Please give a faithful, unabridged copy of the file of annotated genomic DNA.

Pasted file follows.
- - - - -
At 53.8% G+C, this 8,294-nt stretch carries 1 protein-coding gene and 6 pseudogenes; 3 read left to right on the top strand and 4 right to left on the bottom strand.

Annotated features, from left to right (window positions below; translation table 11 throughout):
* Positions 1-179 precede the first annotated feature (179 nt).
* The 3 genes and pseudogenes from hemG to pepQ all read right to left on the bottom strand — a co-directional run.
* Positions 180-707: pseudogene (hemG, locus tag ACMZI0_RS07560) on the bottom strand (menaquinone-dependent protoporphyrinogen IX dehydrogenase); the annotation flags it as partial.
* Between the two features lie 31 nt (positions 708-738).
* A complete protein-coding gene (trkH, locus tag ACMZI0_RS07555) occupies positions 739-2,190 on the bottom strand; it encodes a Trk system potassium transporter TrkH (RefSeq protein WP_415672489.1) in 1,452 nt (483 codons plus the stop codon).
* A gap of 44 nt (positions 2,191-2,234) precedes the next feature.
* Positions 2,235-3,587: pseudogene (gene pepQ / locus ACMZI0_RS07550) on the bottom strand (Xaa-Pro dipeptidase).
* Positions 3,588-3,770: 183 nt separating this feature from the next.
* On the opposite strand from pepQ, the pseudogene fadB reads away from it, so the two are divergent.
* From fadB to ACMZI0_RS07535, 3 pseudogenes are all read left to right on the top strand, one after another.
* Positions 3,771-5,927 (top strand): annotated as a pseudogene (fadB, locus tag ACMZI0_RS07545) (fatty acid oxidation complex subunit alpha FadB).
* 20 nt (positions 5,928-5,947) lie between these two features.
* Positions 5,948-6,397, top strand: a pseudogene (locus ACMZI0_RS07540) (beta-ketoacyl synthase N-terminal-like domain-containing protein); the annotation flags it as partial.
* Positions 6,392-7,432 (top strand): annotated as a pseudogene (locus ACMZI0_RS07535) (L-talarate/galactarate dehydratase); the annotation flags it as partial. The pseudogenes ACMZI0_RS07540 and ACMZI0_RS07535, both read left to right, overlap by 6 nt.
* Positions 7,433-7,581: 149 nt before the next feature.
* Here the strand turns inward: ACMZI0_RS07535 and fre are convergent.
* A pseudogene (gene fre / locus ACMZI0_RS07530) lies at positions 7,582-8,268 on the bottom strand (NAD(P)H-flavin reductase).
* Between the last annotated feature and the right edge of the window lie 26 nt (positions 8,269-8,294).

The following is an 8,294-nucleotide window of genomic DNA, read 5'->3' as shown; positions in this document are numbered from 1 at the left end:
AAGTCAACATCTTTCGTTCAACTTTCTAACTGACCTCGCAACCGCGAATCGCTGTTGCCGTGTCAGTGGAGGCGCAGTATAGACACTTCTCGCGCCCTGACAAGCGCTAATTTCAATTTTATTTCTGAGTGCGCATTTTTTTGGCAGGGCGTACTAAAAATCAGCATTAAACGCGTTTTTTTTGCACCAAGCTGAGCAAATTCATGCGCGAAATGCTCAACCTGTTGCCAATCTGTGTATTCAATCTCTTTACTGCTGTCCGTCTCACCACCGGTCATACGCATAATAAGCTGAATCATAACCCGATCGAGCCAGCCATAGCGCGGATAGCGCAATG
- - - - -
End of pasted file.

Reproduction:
At 53.8% G+C, this 8,294-nt stretch carries 1 protein-coding gene and 6 pseudogenes; 3 read left to right on the top strand and 4 right to left on the bottom strand.

Annotated features, from left to right (window positions below; translation table 11 throughout):
* Positions 1-179 precede the first annotated feature (179 nt).
* The 3 genes and pseudogenes from hemG to pepQ all read right to left on the bottom strand — a co-directional run.
* Positions 180-707: pseudogene (hemG, locus tag ACMZI0_RS07560) on the bottom strand (menaquinone-dependent protoporphyrinogen IX dehydrogenase); the annotation flags it as partial.
* Between the two features lie 31 nt (positions 708-738).
* A complete protein-coding gene (trkH, locus tag ACMZI0_RS07555) occupies positions 739-2,190 on the bottom strand; it encodes a Trk system potassium transporter TrkH (RefSeq protein WP_415672489.1) in 1,452 nt (483 codons plus the stop codon).
* A gap of 44 nt (positions 2,191-2,234) precedes the next feature.
* Positions 2,235-3,587: pseudogene (gene pepQ / locus ACMZI0_RS07550) on the bottom strand (Xaa-Pro dipeptidase).
* Positions 3,588-3,770: 183 nt separating this feature from the next.
* On the opposite strand from pepQ, the pseudogene fadB reads away from it, so the two are divergent.
* From fadB to ACMZI0_RS07535, 3 pseudogenes are all read left to right on the top strand, one after another.
* Positions 3,771-5,927 (top strand): annotated as a pseudogene (fadB, locus tag ACMZI0_RS07545) (fatty acid oxidation complex subunit alpha FadB).
* 20 nt (positions 5,928-5,947) lie between these two features.
* Positions 5,948-6,397, top strand: a pseudogene (locus ACMZI0_RS07540) (beta-ketoacyl synthase N-terminal-like domain-containing protein); the annotation flags it as partial.
* Positions 6,392-7,432 (top strand): annotated as a pseudogene (locus ACMZI0_RS07535) (L-talarate/galactarate dehydratase); the annotation flags it as partial. The pseudogenes ACMZI0_RS07540 and ACMZI0_RS07535, both read left to right, overlap by 6 nt.
* Positions 7,433-7,581: 149 nt before the next feature.
* Here the strand turns inward: ACMZI0_RS07535 and fre are convergent.
* A pseudogene (gene fre / locus ACMZI0_RS07530) lies at positions 7,582-8,268 on the bottom strand (NAD(P)H-flavin reductase).
* Between the last annotated feature and the right edge of the window lie 26 nt (positions 8,269-8,294).

The following is an 8,294-nucleotide window of genomic DNA, read 5'->3' as shown; positions in this document are numbered from 1 at the left end:
AAGTCAACATCTTTCGTTCAACTTTCTAACTGACCTCGCAACCGCGAATCGCTGTTGCCGTGTCAGTGGAGGCGCAGTATAGACACTTCTCGCGCCCTGACAAGCGCTAATTTCAATTTTATTTCTGAGTGCGCATTTTTTTGGCAGGGCGTACTAAAAATCAGCATTAAACGCGTTTTTTTTGCACCAAGCTGAGCAAATTCATGCGCGAAATGCTCAACCTGTTGCCAATCTGTGTATTCAATCTCTTTACTGCTGTCCGTCTCACCACCGGTCATACGCATAATAAGCTGAATCATAACCCGATCGAGCCAGCCATAGCGCGGATAGCGCAATG